The results are in from a new wind and solar study commissioned by California’s three big investor owned utilities. The main takeaway: solar paired with battery storage is just as reliable as conventional fossil fuel power plants when it comes to delivering power when the grid needs it most.
These results could be the final nail in the coffin for California’s remaining gas peaker plants. The findings were the same in Arizona and New Mexico, which were also included in the study.
The purpose of the study was to determine the “effective load carrying capability” of various solar configurations and wind turbines, both with and without battery storage. Effective load carrying capability (ELCC) is a technical term for being there when you need it. It’s basically a calculation of the reliability of a resource represented as a percentage, so the higher the percentage the more likely a resource will be available at a given time. A perfect generation resource that is always fully available would have an ELCC of 100 percent.
The study looked at three solar-alone configurations (fixed-axis PV, tracking PV, and distributed behind-the-meter PV), solar+storage hybrid systems, wind-alone, and wind +storage hybrid systems across several regions in California, Arizona, and New Mexico. ELCC values were calculated for the years 2022, 2026, and 2030. This study looked only at 4-hour duration storage for the hybrid systems. (Future studies will explore 1 and 2-hour duration battery systems.)
Solar-alone didn’t fair so well. The analysis by Astrapé Consulting calculated solar ELCC values ranging from 4 to 5.8 percent in 2022. That’s very low. What those numbers mean is that a 100-megawatt solar system would only be expected to contribute up to about 6 megawatts of power when called upon during periods of high energy demand. This has a lot to do with the fact that the grid typically needs energy the most when solar isn’t producing much, during evening hours. Things only get worse over time. As more solar comes online, the ELCC drops to less than one percent in 2030.
Wind does better, with a 30 percent ELCC in 2022 and 25 percent ELCC in 2030. Still a long way from 100 percent.
Just Add Batteries
Adding a bit of battery storage changes the ELCC numbers dramatically, particularly for solar.
In 2022, solar with single-axis tracking jumps from less than 6 percent to over 99 percent ELCC, that’s essentially 100 percent reliability. The numbers still decrease over time but only down to 92 percent in 2030, still awfully good.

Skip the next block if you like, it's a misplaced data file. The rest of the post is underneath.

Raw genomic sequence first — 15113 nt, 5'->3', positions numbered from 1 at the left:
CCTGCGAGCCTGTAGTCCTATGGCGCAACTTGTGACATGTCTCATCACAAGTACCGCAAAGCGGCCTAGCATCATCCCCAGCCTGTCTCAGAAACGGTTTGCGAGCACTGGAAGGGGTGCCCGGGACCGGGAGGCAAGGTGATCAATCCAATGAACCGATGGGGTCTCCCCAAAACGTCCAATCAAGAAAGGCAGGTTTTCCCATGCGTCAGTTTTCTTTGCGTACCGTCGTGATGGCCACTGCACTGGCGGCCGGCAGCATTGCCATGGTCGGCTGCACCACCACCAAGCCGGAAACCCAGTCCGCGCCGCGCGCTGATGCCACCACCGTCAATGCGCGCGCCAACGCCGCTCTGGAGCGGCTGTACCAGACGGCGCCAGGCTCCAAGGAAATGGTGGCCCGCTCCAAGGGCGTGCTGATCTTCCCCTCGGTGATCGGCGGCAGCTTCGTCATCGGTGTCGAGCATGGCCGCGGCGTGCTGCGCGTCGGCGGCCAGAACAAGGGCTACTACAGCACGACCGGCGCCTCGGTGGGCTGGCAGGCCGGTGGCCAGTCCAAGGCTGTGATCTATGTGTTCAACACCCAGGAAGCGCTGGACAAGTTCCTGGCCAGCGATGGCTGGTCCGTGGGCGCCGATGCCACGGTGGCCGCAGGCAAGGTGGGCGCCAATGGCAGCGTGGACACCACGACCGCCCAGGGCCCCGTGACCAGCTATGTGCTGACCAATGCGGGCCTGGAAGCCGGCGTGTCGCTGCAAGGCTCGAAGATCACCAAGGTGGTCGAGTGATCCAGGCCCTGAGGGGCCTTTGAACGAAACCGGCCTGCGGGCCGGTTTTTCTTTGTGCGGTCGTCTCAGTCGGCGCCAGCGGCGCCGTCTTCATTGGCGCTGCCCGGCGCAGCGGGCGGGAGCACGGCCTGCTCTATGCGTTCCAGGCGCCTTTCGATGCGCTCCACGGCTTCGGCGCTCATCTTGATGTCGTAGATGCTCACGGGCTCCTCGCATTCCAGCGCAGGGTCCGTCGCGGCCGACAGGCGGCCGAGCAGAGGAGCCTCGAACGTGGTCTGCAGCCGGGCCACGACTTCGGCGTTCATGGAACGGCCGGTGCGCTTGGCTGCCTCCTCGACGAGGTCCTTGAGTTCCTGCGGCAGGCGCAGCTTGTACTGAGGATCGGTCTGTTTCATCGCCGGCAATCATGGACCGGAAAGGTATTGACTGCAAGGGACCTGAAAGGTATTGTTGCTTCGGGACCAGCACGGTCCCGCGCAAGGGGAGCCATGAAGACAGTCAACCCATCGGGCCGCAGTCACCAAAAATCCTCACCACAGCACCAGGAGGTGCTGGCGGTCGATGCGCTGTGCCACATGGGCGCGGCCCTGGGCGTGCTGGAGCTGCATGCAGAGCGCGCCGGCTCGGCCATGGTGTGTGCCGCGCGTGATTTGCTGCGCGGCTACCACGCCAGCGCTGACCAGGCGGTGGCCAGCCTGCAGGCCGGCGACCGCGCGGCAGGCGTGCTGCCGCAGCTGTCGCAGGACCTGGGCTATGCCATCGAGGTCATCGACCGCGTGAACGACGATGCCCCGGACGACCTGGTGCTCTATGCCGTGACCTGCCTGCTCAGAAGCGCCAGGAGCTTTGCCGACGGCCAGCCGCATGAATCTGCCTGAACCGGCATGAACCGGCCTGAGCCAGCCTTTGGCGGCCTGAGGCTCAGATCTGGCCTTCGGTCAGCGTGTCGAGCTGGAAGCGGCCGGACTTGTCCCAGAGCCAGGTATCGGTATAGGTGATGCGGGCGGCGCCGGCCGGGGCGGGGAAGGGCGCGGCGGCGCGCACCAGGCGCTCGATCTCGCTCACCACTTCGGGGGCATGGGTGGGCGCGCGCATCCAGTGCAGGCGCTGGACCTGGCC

Based on these numbers, the utility-commissioned study effectively assigns the same high level of reliability to solar+storage that utilities and grid operators typically reserve for traditional power plants.
Storage also significantly improves the reliability of wind projects, though not to the same degree as solar. Pairing wind with a 4-hour battery system more than doubles wind ELCC values, to 62 percent in 2022 and 50 percent in 2030.
The reason behind the much larger ELCC gains for solar+storage, is that solar installations were found to be able to consistently charge a paired 4-hour battery system. Wind resources lacked the same level of consistency. Because solar has enough capacity to charge a 4-hour battery during sunny daytime hours, that capacity will still be there, ready to be discharged, when utilities need it – day or night.
Goodbye Peaker Power Plants?
The study gives a major boost to solar+storage developers looking to compete head-to-head with fossil-fuel resources, particularly California’s fleet of gas peaker plants – a process that’s already moving forward with battery projects both replacing existing peaker plants and derailing plans to build new ones. But there are still around 50 gas peakers currently operating across the state.
The majority of the time these power plants are called upon they run for less than four hours. That makes them extremely vulnerable for replacement by batteries. The analysts at Astrapé also found that adding more solar tends to steepen and narrow the shape of peak energy demand curves, meaning that the duration of peak demand events will get shorter as more solar comes online. A lot of solar is expected to be developed in California over the next few years. Shorter peak periods open up an even larger market opportunity for battery storage and hybrid solar+storage projects.
A new study from MIT researchers came to a similar conclusion. The study explores the value of energy storage as the penetration of solar and wind on the grid increase to 50 percent and higher. The researchers found three key value opportunities for storage in highly renewable grids: 1) storing excess renewable generation that would otherwise be curtailed, 2) deferring transmission upgrades by relieving grid congestion, and, last but not least, 3) replacing thermal generation, specifically gas peaker plants that only run for a few hours at a time.
This doesn’t mean peaker plants are going to disappear everywhere overnight. There are over a thousand of them scattered around the country, mostly concentrated near population centers and often located in low-income communities and communities of color. High capacity market prices will keep these expensive, inefficient power plants alive in many regions and not all grid operators view four hours as providing firm capacity (most notably PJM which requires 10-hour duration batteries).
Still, the California study is another step in the right direction to phase out peaker plants and should accelerate their replacement in California. States with similar market environments should also take note and look to solar+storage as clean, reliable alternatives to gas plants for meeting peak demand.